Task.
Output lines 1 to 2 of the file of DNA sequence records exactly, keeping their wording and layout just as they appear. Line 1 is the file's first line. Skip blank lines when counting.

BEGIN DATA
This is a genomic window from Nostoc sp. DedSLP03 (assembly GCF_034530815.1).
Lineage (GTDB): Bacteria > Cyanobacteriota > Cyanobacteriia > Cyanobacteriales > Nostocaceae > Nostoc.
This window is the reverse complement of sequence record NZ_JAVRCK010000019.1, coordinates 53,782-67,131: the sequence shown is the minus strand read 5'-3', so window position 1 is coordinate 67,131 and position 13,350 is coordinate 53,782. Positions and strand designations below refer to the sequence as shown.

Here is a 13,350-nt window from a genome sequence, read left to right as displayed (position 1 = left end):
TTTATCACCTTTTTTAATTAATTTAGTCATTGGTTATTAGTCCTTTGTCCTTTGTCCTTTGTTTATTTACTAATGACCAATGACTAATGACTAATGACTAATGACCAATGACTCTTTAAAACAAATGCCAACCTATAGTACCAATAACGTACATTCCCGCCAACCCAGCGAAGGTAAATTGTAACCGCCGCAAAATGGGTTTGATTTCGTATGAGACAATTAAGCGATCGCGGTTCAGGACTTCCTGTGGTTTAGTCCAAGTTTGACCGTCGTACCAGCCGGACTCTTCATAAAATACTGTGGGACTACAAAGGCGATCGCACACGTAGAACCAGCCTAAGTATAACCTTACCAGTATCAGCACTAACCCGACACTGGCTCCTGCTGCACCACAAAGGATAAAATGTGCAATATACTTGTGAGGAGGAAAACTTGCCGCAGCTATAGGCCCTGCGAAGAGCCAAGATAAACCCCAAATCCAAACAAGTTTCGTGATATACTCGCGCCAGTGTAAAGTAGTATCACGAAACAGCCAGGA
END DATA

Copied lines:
This is a genomic window from Nostoc sp. DedSLP03 (assembly GCF_034530815.1).
Lineage (GTDB): Bacteria > Cyanobacteriota > Cyanobacteriia > Cyanobacteriales > Nostocaceae > Nostoc.